- .map(new org.codehaus.jparsec.functors.Map<String, Endstate>() {
- public Endstate map(String arg0) {
- return new Endstate(arg0);
- }
- });
- }
-
-So first we need to match `Scanners.isChar(':')` and *only if that worked*, we
-read and return the `Scanners.IDENTIFIER`. It should not surprise you, that we
-need another `map` here: `Scanners.IDENTIFIER` is a `Parser<String>`, but we
-need a `Parser<Endstate>`, so we `map` `String` to `Endstate`.
-
-As an exercise, you can implement the `startstate()` method yourself.
-
-## The case of `transition()`
-
-Transition is a bit more difficult, because we have something like `a b => c d
-L` and need to remember `a`, `b`, `c`, `d`, and the direction as well. Again,
-let us split it up a little. On the left hand site, we basically have the
-current state of the read head and on the right side we have the output. In
-the middle we have whitespaces and `"=>"`.
-
-So lets first take a look at `readhead()`, which defines the lefthand side of
-the transition (in the example it would be `a b`).
-
-*In jParsec, you can use `Parsers.tuple(...)` to remember the return values of
-all subparsers.*
-
-It will also be important to acknowledge the whitespaces between the names,
-so...
-
-*The `Parser<A>.many()` method gives a list of many matches of `Parser<A>`
-(possibly none at all), `Parser<A>.many1()` ensures, that `Parser<A>` has
-matched at least once.*
-
- private static Parser<ReadHead> readhead() {
- return Parsers
- .tuple(Scanners.IDENTIFIER, Scanners.WHITESPACES.many1(), Scanners.IDENTIFIER)
- .map(new org.codehaus.jparsec.functors.Map<Tuple3<String, List<Void>, String>, ReadHead>() {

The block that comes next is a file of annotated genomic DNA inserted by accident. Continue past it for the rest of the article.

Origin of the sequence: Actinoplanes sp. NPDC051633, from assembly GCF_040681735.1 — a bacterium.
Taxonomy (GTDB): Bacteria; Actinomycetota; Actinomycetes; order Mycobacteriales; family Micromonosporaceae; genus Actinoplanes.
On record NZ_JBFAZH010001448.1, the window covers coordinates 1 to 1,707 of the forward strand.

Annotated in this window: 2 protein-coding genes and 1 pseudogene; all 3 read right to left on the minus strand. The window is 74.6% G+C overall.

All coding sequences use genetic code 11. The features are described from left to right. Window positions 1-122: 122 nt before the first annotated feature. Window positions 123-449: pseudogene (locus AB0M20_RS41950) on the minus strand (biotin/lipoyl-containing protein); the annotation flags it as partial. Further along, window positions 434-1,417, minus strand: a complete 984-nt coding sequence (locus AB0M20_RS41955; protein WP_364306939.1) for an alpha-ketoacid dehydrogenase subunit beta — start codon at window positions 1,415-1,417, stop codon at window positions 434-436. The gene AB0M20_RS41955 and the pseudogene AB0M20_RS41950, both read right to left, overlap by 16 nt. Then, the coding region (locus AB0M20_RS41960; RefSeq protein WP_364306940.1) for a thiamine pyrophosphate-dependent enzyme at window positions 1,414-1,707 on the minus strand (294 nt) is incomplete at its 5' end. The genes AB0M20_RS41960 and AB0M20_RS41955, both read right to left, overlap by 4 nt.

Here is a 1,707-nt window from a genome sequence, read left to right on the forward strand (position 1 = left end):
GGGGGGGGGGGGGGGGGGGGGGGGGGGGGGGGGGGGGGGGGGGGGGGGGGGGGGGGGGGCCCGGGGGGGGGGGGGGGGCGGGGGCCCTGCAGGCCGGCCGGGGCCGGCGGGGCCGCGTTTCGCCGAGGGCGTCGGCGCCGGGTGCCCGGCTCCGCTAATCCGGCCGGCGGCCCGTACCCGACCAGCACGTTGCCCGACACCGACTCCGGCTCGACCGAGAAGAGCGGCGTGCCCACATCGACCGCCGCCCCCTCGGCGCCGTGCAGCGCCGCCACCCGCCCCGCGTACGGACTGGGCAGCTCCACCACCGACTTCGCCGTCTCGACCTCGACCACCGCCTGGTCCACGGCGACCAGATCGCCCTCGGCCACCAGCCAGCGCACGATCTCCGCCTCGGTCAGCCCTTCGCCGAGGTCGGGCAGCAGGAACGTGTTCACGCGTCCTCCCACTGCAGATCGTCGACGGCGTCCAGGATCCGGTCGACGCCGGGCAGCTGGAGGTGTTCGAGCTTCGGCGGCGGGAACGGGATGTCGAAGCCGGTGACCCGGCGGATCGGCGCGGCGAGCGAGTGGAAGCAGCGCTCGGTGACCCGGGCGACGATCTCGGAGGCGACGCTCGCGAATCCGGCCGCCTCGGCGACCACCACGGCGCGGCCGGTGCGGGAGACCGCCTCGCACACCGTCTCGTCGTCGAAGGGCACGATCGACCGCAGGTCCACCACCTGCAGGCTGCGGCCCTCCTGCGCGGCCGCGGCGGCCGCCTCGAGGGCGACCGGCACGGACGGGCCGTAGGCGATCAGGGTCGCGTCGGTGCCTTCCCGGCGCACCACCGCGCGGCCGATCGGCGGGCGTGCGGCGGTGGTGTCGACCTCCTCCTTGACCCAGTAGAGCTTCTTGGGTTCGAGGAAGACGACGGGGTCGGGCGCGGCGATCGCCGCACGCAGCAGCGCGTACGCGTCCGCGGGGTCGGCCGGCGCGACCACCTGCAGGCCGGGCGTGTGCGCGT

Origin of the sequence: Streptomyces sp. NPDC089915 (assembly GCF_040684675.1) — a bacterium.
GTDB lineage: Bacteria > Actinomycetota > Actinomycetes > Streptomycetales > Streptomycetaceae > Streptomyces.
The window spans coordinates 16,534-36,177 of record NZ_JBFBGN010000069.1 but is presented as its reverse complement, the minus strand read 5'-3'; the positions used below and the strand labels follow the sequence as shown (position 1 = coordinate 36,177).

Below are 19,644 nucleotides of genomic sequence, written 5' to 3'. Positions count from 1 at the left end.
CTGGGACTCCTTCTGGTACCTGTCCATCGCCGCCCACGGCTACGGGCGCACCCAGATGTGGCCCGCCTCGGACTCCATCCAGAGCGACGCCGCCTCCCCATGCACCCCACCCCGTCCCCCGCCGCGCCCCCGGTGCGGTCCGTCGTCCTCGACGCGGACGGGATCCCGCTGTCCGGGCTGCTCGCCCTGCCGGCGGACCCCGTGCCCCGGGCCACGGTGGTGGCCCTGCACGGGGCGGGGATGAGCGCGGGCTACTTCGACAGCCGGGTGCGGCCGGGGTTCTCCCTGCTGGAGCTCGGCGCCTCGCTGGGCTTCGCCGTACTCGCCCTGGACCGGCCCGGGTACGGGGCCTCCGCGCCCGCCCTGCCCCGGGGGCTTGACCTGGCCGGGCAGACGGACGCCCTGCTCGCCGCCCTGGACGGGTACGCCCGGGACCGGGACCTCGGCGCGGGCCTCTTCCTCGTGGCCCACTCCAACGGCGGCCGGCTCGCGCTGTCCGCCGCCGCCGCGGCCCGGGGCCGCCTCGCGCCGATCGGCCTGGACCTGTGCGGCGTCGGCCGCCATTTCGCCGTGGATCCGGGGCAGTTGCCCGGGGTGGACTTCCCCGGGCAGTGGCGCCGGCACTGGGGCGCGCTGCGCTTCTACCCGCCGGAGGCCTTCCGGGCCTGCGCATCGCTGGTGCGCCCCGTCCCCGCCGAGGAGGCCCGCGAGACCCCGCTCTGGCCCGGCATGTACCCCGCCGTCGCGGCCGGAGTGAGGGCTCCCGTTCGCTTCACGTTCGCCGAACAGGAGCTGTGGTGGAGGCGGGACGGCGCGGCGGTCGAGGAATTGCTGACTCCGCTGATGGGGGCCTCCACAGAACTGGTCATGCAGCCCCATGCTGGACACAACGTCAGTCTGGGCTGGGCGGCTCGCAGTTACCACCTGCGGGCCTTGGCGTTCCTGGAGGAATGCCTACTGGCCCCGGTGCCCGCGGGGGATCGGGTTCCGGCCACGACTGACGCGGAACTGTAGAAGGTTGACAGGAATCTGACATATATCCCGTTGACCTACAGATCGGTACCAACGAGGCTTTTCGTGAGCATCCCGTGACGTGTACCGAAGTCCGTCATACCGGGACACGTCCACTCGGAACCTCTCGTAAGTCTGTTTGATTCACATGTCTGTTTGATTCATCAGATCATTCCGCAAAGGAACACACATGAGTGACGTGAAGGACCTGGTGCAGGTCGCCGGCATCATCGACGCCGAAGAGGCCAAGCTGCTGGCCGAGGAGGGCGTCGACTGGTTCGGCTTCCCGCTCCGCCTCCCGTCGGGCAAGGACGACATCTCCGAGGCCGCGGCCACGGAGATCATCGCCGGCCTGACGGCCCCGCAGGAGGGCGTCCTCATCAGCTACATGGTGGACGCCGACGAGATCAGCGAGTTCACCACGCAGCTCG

- public ReadHead map(Tuple3<String, List<Void>, String> arg0) {
- return new ReadHead(arg0.a, arg0.c);
- }
- });
- }
-
-Lets read that: "a readhead is an identifier, then some whitespaces (at least
-one), and then another identifier". Here I used tuple, but also caught the
-whitespaces in the middle. You notice, that they give a `List<Void>`, so
-basically nothing at all. The different parts of the match in `Tuple[N]` are
-called `.a`, `.b`, ..., so `ReadHead(arg0.a, arg0.c)` means "take the first
-and third match, ignore the middle (which is whitespaces anyway).
-
-Now it should come as little surprise, that we can implement `transition()` by
-
-
- private static Parser<Transition> transition() {
- return Parsers.tuple(
- readhead(),
- Scanners.WHITESPACES.many1(),
- Scanners.string("=>"),
- Scanners.WHITESPACES.many1(),
- output())
- .map(new org.codehaus.jparsec.functors.Map<Tuple5<ReadHead, List<Void>,Void,List<Void>, Output>, Transition>() {
- public Transition map(Tuple5<ReadHead, List<Void>,Void,List<Void>, Output> arg0) {
- return new Transition(arg0.a, arg0.e);
- }
- });
- }
-
-except maybe that `Scanners.string` does not return anything.
-
-You can try to write the `output()` yourself.
-
-## Summary
-
-You can use primitive parsers such as
-
-- `Scanner.IDENTIFIER`
-- `Scanner.WHITESPACES`
-- `Scanner.INTEGER`
-- ...
-
-to parse common things.
-
-You can combine Parsers by
-
-- `Parsers.or`
-- `Parsers.sequence`
-- `Parsers.tuple`
-
-or extend a single parser with
-
-- `Parser<A>.many()`
-
-You can transform
-
-- a `Parser<A>` to `Parser<B>` by `Parser<A>.map(new Map<A,B>() { /* transform an A to a B */ })`
-
-The full code is
-[here](examples/TuringParser/src/com/zombiecalypse/TuringParser/TuringParser.java)
View
1  jparsec.mdown
View
2  jparsec/jparsec.mdown
@@ -9,7 +9,7 @@ Most people probably know RegEx (if not, read about them!), but most languages
[can not be parsed this way](http://stackoverflow.com/a/1732454), so one comes
to look for other tools.
-One such tool is [jParsec](jparsec.codehaus.org), which is a port of the
+One such tool is [jParsec](http://jparsec.codehaus.org), which is a port of the
excellent [Parsec](http://www.haskell.org/haskellwiki/Parsec) library for
Java. In this article, I'll show a small example
application ([full code](examples/TuringParser)).
Please sign in to comment.
Something went wrong with that request. Please try again.